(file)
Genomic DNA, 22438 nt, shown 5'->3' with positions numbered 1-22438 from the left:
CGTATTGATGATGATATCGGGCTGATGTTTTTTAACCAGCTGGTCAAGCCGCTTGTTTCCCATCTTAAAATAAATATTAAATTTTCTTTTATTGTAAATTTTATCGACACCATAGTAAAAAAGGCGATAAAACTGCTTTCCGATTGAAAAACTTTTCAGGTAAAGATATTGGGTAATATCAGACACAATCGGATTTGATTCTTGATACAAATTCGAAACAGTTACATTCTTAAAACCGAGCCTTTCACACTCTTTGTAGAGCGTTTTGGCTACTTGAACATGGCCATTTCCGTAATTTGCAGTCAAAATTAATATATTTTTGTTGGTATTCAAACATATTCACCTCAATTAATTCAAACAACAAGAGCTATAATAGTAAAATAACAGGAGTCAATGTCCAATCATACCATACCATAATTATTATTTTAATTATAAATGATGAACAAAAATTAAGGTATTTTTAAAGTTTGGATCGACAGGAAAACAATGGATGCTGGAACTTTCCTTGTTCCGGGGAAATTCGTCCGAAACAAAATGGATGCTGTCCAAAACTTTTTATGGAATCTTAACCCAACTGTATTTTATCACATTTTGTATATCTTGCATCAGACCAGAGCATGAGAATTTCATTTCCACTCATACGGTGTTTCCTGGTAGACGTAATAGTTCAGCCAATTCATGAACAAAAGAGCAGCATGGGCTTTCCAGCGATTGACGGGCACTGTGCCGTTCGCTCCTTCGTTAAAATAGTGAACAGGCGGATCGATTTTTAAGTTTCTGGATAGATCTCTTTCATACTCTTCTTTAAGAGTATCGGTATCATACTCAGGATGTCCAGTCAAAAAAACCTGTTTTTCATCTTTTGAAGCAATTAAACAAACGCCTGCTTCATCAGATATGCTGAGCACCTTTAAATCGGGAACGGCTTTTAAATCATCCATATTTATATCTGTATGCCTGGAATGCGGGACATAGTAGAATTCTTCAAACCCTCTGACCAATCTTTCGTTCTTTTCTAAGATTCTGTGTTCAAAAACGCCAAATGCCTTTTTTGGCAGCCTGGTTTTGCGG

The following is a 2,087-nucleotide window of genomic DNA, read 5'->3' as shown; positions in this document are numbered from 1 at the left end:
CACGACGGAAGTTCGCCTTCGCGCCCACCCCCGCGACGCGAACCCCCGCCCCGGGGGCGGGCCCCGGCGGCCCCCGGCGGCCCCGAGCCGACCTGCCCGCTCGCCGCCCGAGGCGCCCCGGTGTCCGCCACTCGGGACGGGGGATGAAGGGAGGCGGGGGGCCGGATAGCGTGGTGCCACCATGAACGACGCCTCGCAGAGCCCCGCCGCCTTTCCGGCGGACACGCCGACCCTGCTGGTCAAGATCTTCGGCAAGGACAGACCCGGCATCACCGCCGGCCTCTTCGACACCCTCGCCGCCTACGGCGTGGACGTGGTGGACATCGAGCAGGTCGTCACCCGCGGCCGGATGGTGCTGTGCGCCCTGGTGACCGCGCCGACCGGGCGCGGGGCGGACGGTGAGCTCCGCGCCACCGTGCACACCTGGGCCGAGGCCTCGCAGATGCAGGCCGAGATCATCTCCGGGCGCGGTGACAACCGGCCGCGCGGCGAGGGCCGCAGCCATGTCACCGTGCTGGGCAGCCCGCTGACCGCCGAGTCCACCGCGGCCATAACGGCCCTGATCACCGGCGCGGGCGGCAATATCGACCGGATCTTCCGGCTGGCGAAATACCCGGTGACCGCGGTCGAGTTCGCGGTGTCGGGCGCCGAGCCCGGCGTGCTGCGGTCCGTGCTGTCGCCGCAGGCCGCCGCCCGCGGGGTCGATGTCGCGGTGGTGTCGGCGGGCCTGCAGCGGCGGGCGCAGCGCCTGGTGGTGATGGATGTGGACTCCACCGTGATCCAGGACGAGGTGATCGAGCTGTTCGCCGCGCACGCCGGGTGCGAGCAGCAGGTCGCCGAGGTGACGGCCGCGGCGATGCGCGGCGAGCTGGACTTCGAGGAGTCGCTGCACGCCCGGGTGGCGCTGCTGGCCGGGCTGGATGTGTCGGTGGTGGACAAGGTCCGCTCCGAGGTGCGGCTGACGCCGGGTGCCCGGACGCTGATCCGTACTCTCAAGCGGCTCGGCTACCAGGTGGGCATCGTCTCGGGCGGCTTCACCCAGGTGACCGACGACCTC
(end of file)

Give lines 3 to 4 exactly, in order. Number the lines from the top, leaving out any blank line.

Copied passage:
The following is a 2,087-nucleotide window of genomic DNA, read 5'->3' as shown; positions in this document are numbered from 1 at the left end:
CACGACGGAAGTTCGCCTTCGCGCCCACCCCCGCGACGCGAACCCCCGCCCCGGGGGCGGGCCCCGGCGGCCCCCGGCGGCCCCGAGCCGACCTGCCCGCTCGCCGCCCGAGGCGCCCCGGTGTCCGCCACTCGGGACGGGGGATGAAGGGAGGCGGGGGGCCGGATAGCGTGGTGCCACCATGAACGACGCCTCGCAGAGCCCCGCCGCCTTTCCGGCGGACACGCCGACCCTGCTGGTCAAGATCTTCGGCAAGGACAGACCCGGCATCACCGCCGGCCTCTTCGACACCCTCGCCGCCTACGGCGTGGACGTGGTGGACATCGAGCAGGTCGTCACCCGCGGCCGGATGGTGCTGTGCGCCCTGGTGACCGCGCCGACCGGGCGCGGGGCGGACGGTGAGCTCCGCGCCACCGTGCACACCTGGGCCGAGGCCTCGCAGATGCAGGCCGAGATCATCTCCGGGCGCGGTGACAACCGGCCGCGCGGCGAGGGCCGCAGCCATGTCACCGTGCTGGGCAGCCCGCTGACCGCCGAGTCCACCGCGGCCATAACGGCCCTGATCACCGGCGCGGGCGGCAATATCGACCGGATCTTCCGGCTGGCGAAATACCCGGTGACCGCGGTCGAGTTCGCGGTGTCGGGCGCCGAGCCCGGCGTGCTGCGGTCCGTGCTGTCGCCGCAGGCCGCCGCCCGCGGGGTCGATGTCGCGGTGGTGTCGGCGGGCCTGCAGCGGCGGGCGCAGCGCCTGGTGGTGATGGATGTGGACTCCACCGTGATCCAGGACGAGGTGATCGAGCTGTTCGCCGCGCACGCCGGGTGCGAGCAGCAGGTCGCCGAGGTGACGGCCGCGGCGATGCGCGGCGAGCTGGACTTCGAGGAGTCGCTGCACGCCCGGGTGGCGCTGCTGGCCGGGCTGGATGTGTCGGTGGTGGACAAGGTCCGCTCCGAGGTGCGGCTGACGCCGGGTGCCCGGACGCTGATCCGTACTCTCAAGCGGCTCGGCTACCAGGTGGGCATCGTCTCGGGCGGCTTCACCCAGGTGACCGACGACCTC